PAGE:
14 MONTROSE VOICE / APRIL 17, 1987
By Gayle Young
NEW YORK (UPI)—As daylight fades
in the very worst neighborhoods ofthe
city, small bands of former drug addicts'
descend for a nightly street fight
against the spread of AIDS.
Readily admitted into the same notorious shooting galleries they once frequented, the ex-addicts teach attentive
users how to sterilize needles with boiling water and bleach.
In San Francisco, a health department worker dispenses condoms and
gallon jugs of Clorox to addicts from a
sack he carries across his back like
Santa Claus. And, in New Jersey,
health department agents have been
passing out informational AIDS pamphlets with coupons that allow drug
users free treatment in the state's drug
But unlike their European counterparts, cities in the United States have
stopped short of passing out the one
thing some believe may halt the spread
of the deadly disease among drug
addicts disposable intravenous needles.
"Basically, the only thing we have to
give them is information," said Conrad
Mouge, who directs New York City's 40
former addicts involved in its AIDS edu
Proposals to distribute free sterile needles in San Francisco, New York, New
Jersey and Washington, D.C.—which
have the highest numbers of addicts
with AIDS in the nation—have met
with a storm of opposition from indignant legislators, concerned police and
wary drug counselors.
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Addicts, Needles and
"The proposal has been brought up
and was shot down pretty quickly,"
Paul Barnes, spokesperson for the San
Francisco city health department, said
in a recent telephone interview. "We're
still following the cities in Europe to see
how they are doing. But for us, it's 'no
Next to homosexual males, intraven-
ilized needles available argue it may
save lives because sketchy studies in
New York have indicated that while
most addicts say they sterilize their needles, only between 3 percent and 20 percent actually do so.
"Our ability to predict what drug
users will do is never very good, but
there is a feeling that if clean needles
In cities where needles are illegal, addicts buy
them from corrupt pharmacies and hospital
storerooms, Des Jarlais said. "They are passed
around simply because there aren't enough
available for everyone/'
ous drug users are the most likely group
in America to become infected with, and
die from, acquired immune deficiency
syndrome, health officials say.
The Centers for Disease Control in
Atlanta report intravenous drug users
account for 17 percent of the 33,158
recorded AIDS cases in the United
States to date and another 8 percent of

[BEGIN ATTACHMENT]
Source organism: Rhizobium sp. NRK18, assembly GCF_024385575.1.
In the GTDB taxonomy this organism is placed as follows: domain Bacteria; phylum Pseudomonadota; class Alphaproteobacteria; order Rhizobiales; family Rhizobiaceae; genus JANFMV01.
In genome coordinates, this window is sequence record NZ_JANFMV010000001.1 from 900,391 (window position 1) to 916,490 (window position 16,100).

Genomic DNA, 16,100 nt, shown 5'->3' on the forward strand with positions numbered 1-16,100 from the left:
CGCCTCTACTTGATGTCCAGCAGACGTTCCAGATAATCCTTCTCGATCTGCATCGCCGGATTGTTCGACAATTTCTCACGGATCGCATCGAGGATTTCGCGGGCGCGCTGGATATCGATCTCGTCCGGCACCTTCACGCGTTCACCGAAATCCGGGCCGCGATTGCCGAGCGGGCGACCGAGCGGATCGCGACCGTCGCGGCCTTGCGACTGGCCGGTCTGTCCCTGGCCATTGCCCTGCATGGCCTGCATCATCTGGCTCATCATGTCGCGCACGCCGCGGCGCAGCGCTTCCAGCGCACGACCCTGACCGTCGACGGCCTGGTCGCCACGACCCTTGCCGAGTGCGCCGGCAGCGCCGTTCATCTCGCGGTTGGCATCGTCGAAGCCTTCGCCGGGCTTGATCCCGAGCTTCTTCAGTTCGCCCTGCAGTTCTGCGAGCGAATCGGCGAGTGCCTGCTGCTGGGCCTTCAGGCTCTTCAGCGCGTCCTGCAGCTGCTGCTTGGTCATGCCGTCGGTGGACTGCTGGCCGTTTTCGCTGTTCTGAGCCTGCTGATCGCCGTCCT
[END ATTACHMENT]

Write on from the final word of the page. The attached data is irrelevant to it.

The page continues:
people with the disease are both IV drug
users and homosexual. The percentages
have remained steady since IV users
were first recognized as a risk group in
the early 1980's.
Health officials say the HIV virus
that causes the disease can be found on
traces of blood in unsterilized needles
passed from user to user, often in
"shooting galleries" where addicts
gather to buy cocaine and heroin and
shoot up from needles rented for 50
cents per use.
Proponents of proposals to make ster-
were available they would use them,"
Don Des Jarlais, coordinator for AIDS
programs in the New York State Division of Substance Abuse Services, said
in an interview.
Des Jarlais helped draft a controversial proposal now under consideration
that would establish a needle exchange
program in New York City on a trial
basis. The pilot program, criticized by
the city's police department, would
allow drug addicts to exchange dirty
needles for sterilized needles and is
loosely based on European models.
In Amsterdam, the first city to start a
needle distribution program, drug users
can obtain free sterilized needles from
any one of 16 locations, including two
roving buses, simply by turning in their
old, used needles. Last year the city
.exchanged 400,000 new syringes for its
estimated 8,000 junkies, health officials
there say, and the program has spread
to most Dutch cities.
Some 34,000 free needles have been
distributed to an estimated 4,000 drug
addicts in Copenhagen by Danish
health authorities in a still-
experimental program. But Danish
drug users can buy sterile needles as
well. A vending machine in the heart of
the city dispenses an estimated 60 needles a day for the equivalent of $1.40.
Sweden does not officially sanction
the distribution of needles, but health
officials there say they are allowing doctors at the Lund hospital to give addicts
needles on a trial basis.
While the programs are accepted in
Europe, they have their critics there as
well. Helle Olsen, ofthe Swedish Social
Welfare Board, said the Lund program
has been criticized by people who say
addicts will share needles anyway and
that making them available might
tempt younger people to give intravenous use a try.
Health officials in the United States,
and in the European cities themselves,
say it is too early to tell if the programs
are reducing the number of AIDS cases.
And, since it is difficult to pinpoint
exactly when a person with AIDS
picked up the virus, they may never
know for sure.
"I can't say it will stop the spread of
AIDS; you can't stop the use of dirty
needles 100 percent," said Ernst Bun-
ing, a psychologist for Amsterdam's
municipal health services department
who helped develop the city's groundbreaking program.
But, he said he believed it was better
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